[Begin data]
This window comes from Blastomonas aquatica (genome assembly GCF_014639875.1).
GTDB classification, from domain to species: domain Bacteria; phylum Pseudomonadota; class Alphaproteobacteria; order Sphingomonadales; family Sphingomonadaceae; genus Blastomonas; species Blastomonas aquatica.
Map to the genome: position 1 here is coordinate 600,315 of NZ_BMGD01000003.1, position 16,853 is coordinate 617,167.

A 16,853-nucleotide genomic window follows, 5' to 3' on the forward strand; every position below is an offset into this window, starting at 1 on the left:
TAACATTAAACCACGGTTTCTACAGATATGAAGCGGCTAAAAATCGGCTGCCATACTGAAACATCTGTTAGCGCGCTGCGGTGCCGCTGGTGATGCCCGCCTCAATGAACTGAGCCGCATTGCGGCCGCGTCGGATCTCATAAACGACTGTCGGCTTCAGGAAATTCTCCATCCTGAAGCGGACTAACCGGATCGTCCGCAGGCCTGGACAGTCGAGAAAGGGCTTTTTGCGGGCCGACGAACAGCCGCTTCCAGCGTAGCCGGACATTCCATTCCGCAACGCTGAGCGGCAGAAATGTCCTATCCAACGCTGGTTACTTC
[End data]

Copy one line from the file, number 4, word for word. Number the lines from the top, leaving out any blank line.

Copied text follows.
A 16,853-nucleotide genomic window follows, 5' to 3' on the forward strand; every position below is an offset into this window, starting at 1 on the left: